A fifth of employees expect to take a permanent pay cut by the end of the year due to the coronavirus pandemic, according to an exclusive poll for City A.M.
The poll, conducted by Redfield and Wilton Strategies, found that 18 per cent of respondents said it is unlikely they will have the same salary at the end of this year. However, the majority (56 per cent) said it is “nearly certain” or “likely” that they will have a job with the same salary at the end of this year.
The pessimism comes as 6.3m employees have been placed on furlough. There are concerns that an end to the scheme, as planned on 30 June, will lead to mass redundancies.
Eighty per cent of respondents said they expected unemployment to be higher at the end of 2020 than the current four per cent unemployment reported by the Office for National Statistics (ONS). Of those, 65 per cent expect the unemployment rate to be higher than 10 per cent.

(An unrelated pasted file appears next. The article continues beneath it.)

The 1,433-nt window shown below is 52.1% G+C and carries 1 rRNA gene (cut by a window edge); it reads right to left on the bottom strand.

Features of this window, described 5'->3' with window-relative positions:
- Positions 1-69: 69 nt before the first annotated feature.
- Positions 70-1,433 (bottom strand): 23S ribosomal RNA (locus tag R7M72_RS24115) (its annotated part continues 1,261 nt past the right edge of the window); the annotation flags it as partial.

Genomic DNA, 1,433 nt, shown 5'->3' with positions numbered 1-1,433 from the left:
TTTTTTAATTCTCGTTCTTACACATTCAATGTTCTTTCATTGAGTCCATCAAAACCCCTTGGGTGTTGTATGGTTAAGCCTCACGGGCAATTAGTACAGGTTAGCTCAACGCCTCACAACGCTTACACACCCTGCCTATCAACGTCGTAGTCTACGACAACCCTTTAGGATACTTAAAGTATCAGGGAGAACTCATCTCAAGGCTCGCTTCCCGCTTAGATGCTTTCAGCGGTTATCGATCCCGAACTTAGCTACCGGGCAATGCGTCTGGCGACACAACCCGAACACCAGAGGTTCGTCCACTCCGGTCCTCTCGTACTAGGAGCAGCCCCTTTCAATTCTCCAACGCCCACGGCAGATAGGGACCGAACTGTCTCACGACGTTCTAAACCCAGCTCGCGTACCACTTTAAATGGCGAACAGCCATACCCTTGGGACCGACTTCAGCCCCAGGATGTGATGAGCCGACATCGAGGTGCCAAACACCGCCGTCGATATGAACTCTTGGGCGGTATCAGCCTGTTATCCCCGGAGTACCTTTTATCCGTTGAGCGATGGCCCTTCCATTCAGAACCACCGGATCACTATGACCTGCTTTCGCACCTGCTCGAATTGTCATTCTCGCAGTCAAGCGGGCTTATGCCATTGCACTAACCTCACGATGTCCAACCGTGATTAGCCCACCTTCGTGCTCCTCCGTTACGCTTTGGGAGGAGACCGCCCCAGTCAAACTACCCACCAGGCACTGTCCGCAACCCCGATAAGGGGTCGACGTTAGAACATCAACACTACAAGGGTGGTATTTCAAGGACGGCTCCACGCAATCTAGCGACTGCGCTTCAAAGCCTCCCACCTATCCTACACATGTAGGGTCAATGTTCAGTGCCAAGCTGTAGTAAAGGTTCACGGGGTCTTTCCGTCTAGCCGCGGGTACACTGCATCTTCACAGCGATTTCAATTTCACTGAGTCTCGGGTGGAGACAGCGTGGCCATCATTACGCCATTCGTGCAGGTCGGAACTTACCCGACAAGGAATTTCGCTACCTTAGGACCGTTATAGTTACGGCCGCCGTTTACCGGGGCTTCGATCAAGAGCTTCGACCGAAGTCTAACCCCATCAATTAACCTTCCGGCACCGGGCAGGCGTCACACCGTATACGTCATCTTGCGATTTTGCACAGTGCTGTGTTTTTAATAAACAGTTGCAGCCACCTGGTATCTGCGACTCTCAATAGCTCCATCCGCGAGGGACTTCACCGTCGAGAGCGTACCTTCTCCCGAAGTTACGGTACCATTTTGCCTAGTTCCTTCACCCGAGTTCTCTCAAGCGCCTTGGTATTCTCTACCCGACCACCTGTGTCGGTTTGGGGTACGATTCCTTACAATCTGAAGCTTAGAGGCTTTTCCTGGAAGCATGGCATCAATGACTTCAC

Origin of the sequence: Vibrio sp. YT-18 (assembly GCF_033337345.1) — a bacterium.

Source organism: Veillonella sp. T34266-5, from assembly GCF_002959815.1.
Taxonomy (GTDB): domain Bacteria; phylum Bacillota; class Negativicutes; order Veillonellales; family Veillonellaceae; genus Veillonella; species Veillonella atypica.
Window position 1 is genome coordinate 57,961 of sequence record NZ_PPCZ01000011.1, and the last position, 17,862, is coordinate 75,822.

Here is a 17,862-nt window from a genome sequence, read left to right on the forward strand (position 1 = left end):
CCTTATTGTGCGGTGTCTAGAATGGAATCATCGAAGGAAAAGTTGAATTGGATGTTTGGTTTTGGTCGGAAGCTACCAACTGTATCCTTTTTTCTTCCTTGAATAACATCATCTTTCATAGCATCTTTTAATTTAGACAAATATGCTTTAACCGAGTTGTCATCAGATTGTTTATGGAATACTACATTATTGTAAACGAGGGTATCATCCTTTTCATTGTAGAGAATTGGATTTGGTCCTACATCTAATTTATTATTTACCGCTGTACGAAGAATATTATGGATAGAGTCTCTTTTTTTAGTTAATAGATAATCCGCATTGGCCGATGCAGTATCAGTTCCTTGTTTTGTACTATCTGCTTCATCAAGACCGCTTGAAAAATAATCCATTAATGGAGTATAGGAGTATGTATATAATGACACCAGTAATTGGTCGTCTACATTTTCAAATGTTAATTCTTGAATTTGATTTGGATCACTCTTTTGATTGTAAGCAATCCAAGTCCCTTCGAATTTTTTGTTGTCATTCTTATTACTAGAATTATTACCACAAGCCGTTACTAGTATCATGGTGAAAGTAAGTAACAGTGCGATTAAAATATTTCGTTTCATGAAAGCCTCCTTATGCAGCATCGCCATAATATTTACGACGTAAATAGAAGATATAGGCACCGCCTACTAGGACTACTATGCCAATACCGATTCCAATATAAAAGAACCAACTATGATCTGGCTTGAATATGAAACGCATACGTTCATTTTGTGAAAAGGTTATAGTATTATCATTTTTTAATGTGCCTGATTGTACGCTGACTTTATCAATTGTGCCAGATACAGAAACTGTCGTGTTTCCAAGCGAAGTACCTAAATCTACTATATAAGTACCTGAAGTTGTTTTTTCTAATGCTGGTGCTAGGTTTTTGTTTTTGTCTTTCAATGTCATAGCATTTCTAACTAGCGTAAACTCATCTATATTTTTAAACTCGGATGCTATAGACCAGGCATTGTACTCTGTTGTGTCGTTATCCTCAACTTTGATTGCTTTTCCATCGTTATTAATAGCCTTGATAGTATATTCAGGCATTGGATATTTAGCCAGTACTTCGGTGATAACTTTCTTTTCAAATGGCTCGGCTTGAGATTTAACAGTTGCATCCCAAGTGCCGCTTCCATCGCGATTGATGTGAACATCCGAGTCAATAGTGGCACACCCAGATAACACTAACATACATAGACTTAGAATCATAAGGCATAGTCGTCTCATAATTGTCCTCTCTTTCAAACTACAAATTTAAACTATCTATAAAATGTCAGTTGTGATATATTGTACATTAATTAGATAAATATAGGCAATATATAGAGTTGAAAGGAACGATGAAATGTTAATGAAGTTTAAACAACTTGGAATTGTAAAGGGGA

The Bank of England today said it expected unemployment to soar to nine per cent in the second quarter of this year, higher than in the wake of the global financial crisis.
Economy ‘needs time to recover’
Eighty three per cent of respondents said the economy will “need some time to recover” from the coronavirus pandemic, reflecting the dire situation the Bank of England (BoE) presented today.
Data released today shows the UK economy is likely to shrink by a staggering 14 per cent.
The Bank said it expected the UK economy to contract by 25 per cent in the second quarter of the year, having shrunk around three per cent in the first quarter.
A quarter of Brits call for government to increase taxes
The government has committed billions to helping employees and embattled sectors through the worst of the coronavirus crisis. As a result, a quarter of Britons think the government should increase taxes to pay for the spending, while 22 per cent think borrowing should be higher.
The furlough scheme has already cost approximately £8bn, supporting the 6.3m employees on furlough. Twenty two per cent of respondents think the government should reduce spending.